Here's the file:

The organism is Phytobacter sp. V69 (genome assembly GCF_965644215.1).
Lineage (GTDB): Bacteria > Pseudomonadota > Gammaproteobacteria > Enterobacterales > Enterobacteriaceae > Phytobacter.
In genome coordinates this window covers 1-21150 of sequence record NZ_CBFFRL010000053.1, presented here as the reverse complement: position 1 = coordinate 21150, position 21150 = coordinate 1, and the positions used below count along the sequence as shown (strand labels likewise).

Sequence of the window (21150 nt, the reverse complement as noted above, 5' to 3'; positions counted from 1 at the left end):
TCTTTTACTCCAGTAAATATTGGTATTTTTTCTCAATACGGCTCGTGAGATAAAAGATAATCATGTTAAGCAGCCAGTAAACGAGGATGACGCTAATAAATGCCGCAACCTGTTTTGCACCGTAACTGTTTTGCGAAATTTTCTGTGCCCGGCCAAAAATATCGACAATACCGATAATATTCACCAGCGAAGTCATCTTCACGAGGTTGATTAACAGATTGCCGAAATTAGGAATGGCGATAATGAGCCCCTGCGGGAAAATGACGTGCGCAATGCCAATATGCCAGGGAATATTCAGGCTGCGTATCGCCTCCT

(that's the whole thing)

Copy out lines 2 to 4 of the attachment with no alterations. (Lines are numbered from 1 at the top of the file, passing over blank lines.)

Lineage (GTDB): Bacteria > Pseudomonadota > Gammaproteobacteria > Enterobacterales > Enterobacteriaceae > Phytobacter.
In genome coordinates this window covers 1-21150 of sequence record NZ_CBFFRL010000053.1, presented here as the reverse complement: position 1 = coordinate 21150, position 21150 = coordinate 1, and the positions used below count along the sequence as shown (strand labels likewise).

Sequence of the window (21150 nt, the reverse complement as noted above, 5' to 3'; positions counted from 1 at the left end):